So the song is also kind of about instigating a conversation. If we can talk more openly about the humanity of those women and the circumstances that led them to prostitution — whether they be social, economical, or political — we might be able to empower women and girls to make safer life decisions. And hopefully we can include all of society in the conversation.

If a woman works as a prostitute in Lagos, is it possible to recover from the cultural stigma?

I can’t speak to that because, again, there isn’t enough of a discourse around it. But I can say that I usually see two types of prostitutes in African cities. There are those on the street, as you see in the video. And then there are the less conspicuous prostitutes that frequent high-end lounges or hotels, generally looking for foreign clients.  Some of those women are then able to get into relationships with these men, and end up in a relationship with an older, western guy who is then able to provide a much more comfortable life.

There is a lyric in another song of mine, called, “Four African Women” — inspired by Nina Simone’s song “Four Women” — which talks about the struggles and strengths and difficulties of African women, not only in Nigeria but all over the continent. In one of the lines I sing, “I hope this European trick can get me a visa not get me sick.” A lot of the time, I think prostitution is used as a way to get out of difficult economic and social circumstances. I assume some of these women are looking to struggle less and take better care of their families.

Why did you decide to inhabit the role for the video?

Deciding to “be” the prostitute was about my own personal decision to find the humanity we have in common, about remembering that sameness between us. I was trying to reconcile my own prejudice against them by literally walking in their shoes.

We shot on a street in Victoria Island, a very nice part of Lagos. During the day, the street is a part of a normal unassuming business district near a law school. But at night, it becomes a red light district of sorts. So when I decided to do this video, I called some friends to accompany us because otherwise it was just going to be myself and the filmmaker, Mariona Lloreta, who is a Spanish woman and clearly a foreigner.  Some of my friends were quite concerned and mostly came along to offer protection. “Somi are you crazy. You’re going to where and going to do what?”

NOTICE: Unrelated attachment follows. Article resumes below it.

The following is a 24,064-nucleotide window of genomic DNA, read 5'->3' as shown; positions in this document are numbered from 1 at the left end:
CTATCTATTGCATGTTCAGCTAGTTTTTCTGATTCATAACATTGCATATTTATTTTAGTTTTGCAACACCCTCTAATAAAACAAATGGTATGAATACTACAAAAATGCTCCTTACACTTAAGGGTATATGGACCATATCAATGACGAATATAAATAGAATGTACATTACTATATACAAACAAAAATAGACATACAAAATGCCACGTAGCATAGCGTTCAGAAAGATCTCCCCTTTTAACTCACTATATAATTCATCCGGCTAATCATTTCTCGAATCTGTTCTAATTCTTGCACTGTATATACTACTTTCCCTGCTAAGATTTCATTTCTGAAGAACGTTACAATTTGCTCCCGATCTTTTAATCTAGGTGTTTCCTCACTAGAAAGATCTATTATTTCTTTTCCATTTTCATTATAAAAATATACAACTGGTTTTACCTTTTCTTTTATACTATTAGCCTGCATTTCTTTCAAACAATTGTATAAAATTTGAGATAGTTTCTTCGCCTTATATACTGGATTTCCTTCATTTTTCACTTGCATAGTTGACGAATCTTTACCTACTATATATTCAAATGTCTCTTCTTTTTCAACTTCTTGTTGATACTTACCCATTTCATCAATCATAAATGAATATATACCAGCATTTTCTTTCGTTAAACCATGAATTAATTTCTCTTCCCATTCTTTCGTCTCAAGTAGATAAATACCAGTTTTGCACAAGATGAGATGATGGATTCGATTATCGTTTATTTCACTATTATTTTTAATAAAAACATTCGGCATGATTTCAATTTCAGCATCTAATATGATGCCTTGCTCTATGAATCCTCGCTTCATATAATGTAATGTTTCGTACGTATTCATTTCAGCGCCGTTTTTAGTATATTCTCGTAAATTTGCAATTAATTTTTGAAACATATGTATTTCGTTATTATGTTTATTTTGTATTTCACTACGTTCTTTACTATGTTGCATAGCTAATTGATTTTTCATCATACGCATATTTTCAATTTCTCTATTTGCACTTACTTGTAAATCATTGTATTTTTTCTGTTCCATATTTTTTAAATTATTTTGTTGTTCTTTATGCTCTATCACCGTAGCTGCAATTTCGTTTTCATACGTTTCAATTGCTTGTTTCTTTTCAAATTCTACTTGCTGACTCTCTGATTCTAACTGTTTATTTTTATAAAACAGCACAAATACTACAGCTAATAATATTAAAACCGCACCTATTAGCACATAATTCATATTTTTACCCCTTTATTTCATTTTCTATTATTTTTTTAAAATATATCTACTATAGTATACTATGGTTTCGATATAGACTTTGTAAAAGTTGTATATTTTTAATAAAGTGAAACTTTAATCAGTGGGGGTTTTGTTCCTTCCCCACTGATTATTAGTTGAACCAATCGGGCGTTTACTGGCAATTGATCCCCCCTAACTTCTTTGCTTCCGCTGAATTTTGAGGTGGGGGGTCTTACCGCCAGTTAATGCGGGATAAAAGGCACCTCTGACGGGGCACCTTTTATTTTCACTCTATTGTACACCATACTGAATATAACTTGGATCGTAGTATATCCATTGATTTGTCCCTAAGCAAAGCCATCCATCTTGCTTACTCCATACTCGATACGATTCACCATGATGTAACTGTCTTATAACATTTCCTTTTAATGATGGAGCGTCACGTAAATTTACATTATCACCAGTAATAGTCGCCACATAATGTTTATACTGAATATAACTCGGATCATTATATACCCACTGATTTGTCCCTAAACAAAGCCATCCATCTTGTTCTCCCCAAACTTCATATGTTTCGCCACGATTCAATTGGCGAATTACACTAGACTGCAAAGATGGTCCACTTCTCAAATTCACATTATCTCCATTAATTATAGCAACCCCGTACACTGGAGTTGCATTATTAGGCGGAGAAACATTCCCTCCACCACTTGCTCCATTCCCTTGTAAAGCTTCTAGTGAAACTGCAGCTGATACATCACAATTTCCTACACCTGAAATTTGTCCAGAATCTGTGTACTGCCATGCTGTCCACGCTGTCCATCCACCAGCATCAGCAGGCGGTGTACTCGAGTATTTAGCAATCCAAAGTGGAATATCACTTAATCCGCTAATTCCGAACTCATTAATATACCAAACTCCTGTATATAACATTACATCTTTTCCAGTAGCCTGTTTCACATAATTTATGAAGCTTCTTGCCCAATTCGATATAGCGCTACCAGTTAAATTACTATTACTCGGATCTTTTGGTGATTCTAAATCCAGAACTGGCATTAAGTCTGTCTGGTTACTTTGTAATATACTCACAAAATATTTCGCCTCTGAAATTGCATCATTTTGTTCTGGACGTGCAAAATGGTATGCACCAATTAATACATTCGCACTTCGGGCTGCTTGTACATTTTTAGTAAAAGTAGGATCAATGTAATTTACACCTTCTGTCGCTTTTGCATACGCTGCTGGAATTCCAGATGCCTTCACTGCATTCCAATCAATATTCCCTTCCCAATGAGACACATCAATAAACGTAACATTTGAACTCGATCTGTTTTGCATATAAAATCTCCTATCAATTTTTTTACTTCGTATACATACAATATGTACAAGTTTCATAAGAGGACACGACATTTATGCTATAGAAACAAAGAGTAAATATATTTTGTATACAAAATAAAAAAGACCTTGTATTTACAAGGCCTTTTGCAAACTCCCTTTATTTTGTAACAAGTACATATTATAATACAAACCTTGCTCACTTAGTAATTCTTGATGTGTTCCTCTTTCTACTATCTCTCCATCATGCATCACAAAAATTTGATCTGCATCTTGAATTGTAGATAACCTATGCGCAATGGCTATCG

During the shoot, there were moments of fear, when cars slowed way down and got close to me, for example.

Were the women upset you were there?

No. I had initially hoped some of them would participate, or talk to us, but of course they didn’t want to. They mostly didn’t want their faces to be seen in the video. But if they were upset, I wasn’t told so, or given that impression. With the camera rolling and my friends in tow, it was obvious that I wasn’t there to compete with them. I still think a lot about these women: where are their families, what are their circumstances? I can’t know what the story is, so I just decided to try to imagine and, for a moment, live it. It just seemed like there was no other way to tell the story.

The house is a witness: Zena el Khalil makes art from the rubble of her homes lost to war


Zena el Khalil poses in the midst of her new exhibit, which makes the rubble of her mother and father's destroyed homes in Lebanon into art. Photo: Eva Zayat

Zena el Khalil poses in the midst of her new exhibit, which makes the rubble of her mother and father’s destroyed homes in Lebanon into art. Photo: Eva Zayat

Artist Zena el Khalil doesn’t have the family home she remembers from childhood. Her mother’s house in Lebanon was destroyed in a U.S. bomb attack in 1983, while her father’s house was occupied by the Israeli army for 22 years, until its withdrawal from Lebanon in 2000. “Every home my grandfathers built was destroyed, bombed or occupied,” says Khalil.

This realization has led her to a notable turn away from her previously flamboyant work, like running around Beirut in a big pink wedding dress to spread a message of love and peace, and creating hot pink glittery sculptures mocking gender and political stereotypes. Her latest work soberly examines one of the harshest realities of living with war — displacement, and the loss of home.